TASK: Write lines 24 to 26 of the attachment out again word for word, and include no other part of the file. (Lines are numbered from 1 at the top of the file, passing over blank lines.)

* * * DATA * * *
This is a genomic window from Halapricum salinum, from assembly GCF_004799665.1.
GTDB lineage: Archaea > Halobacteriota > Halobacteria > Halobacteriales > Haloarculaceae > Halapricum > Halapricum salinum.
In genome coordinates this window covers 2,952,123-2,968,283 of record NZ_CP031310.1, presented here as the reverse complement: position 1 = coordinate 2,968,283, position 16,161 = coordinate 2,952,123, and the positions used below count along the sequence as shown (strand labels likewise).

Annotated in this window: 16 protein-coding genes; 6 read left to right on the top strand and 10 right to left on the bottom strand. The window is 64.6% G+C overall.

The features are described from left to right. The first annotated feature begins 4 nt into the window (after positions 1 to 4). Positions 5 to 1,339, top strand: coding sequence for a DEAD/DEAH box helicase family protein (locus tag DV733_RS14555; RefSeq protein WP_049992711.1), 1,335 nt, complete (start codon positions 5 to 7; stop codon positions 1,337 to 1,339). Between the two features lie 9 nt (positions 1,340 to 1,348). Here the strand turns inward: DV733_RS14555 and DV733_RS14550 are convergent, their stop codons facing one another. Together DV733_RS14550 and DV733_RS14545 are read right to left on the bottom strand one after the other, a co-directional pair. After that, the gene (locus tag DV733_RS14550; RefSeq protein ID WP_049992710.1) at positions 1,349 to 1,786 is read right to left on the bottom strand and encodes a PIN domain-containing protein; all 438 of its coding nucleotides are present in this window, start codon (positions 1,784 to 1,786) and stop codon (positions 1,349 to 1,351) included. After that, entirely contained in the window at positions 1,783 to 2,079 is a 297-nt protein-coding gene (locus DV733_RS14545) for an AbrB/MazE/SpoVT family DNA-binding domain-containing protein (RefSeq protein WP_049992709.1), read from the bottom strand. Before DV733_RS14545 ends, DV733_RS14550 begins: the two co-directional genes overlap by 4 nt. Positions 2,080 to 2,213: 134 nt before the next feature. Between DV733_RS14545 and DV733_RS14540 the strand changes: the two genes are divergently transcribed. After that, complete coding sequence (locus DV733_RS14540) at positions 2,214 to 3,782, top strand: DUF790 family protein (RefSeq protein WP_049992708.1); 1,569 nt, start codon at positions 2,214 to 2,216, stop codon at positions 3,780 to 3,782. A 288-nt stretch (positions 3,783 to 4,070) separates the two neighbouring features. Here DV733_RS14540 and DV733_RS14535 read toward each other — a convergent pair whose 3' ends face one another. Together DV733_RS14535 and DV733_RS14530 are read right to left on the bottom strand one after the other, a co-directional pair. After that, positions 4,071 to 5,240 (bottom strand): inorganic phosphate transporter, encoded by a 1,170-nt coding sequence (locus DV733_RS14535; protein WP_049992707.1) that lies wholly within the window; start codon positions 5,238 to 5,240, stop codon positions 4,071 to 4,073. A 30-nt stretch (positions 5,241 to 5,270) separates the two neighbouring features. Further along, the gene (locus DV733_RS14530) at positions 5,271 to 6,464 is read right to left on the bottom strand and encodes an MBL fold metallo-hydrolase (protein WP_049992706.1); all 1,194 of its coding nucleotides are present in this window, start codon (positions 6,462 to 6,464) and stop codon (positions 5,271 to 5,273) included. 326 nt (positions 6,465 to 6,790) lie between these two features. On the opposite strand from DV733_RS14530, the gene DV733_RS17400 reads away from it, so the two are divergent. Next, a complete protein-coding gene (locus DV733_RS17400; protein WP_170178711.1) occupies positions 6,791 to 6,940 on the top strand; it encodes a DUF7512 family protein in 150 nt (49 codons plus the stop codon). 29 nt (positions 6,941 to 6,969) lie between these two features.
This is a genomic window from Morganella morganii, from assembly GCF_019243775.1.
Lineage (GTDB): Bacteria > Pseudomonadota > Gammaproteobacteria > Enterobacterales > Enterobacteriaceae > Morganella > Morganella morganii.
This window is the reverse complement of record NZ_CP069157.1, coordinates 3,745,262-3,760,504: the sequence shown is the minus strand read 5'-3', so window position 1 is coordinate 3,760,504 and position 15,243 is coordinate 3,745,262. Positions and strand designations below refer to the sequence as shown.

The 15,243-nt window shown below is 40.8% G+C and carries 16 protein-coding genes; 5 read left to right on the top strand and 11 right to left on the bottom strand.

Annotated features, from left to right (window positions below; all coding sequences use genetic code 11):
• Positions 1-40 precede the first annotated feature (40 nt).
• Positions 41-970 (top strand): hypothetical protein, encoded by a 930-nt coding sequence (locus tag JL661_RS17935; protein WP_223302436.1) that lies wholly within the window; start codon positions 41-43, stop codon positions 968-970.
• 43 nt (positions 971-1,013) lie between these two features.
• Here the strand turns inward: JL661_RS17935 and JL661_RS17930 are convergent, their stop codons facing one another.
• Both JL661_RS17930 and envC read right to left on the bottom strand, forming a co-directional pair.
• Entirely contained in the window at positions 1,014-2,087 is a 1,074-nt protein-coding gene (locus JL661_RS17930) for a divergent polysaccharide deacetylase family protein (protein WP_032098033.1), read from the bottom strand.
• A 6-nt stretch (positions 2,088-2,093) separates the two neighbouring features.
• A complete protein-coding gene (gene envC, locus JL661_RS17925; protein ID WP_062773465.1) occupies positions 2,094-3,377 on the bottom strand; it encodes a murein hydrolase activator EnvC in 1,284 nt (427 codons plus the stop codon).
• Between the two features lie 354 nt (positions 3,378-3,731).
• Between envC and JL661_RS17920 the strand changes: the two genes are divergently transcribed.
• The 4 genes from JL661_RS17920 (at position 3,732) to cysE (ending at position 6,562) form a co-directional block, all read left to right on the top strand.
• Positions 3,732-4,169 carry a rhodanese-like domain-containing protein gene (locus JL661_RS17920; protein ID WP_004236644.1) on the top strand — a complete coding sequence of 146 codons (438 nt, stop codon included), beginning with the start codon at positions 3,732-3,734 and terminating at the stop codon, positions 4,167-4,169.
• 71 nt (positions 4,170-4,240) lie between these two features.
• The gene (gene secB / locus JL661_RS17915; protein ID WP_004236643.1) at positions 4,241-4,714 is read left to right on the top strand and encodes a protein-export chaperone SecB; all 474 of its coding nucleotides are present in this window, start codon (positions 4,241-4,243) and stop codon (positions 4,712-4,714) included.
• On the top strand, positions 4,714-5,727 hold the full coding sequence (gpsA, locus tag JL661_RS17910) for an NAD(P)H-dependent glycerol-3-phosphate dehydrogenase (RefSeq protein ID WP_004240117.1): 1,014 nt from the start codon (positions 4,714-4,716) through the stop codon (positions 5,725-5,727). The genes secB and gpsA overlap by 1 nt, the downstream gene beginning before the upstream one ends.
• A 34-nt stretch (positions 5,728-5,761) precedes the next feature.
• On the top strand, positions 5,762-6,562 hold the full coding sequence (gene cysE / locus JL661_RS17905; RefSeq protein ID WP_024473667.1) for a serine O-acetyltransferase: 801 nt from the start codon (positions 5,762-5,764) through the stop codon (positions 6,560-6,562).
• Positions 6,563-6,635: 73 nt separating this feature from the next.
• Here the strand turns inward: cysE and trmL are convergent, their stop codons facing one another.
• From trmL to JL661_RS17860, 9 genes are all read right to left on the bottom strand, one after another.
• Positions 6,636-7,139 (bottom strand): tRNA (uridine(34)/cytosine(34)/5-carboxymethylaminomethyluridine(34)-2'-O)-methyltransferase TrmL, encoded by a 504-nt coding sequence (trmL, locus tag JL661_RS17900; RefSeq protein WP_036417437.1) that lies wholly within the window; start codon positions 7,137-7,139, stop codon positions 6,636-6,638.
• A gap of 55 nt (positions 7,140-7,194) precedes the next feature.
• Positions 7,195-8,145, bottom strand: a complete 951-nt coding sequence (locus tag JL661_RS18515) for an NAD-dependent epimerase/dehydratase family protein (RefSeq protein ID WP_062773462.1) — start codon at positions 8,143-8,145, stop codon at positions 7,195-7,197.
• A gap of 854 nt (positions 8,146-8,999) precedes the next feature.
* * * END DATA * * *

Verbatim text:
• The gene (gene secB / locus JL661_RS17915; protein ID WP_004236643.1) at positions 4,241-4,714 is read left to right on the top strand and encodes a protein-export chaperone SecB; all 474 of its coding nucleotides are present in this window, start codon (positions 4,241-4,243) and stop codon (positions 4,712-4,714) included.
• On the top strand, positions 4,714-5,727 hold the full coding sequence (gpsA, locus tag JL661_RS17910) for an NAD(P)H-dependent glycerol-3-phosphate dehydrogenase (RefSeq protein ID WP_004240117.1): 1,014 nt from the start codon (positions 4,714-4,716) through the stop codon (positions 5,725-5,727). The genes secB and gpsA overlap by 1 nt, the downstream gene beginning before the upstream one ends.
• A 34-nt stretch (positions 5,728-5,761) precedes the next feature.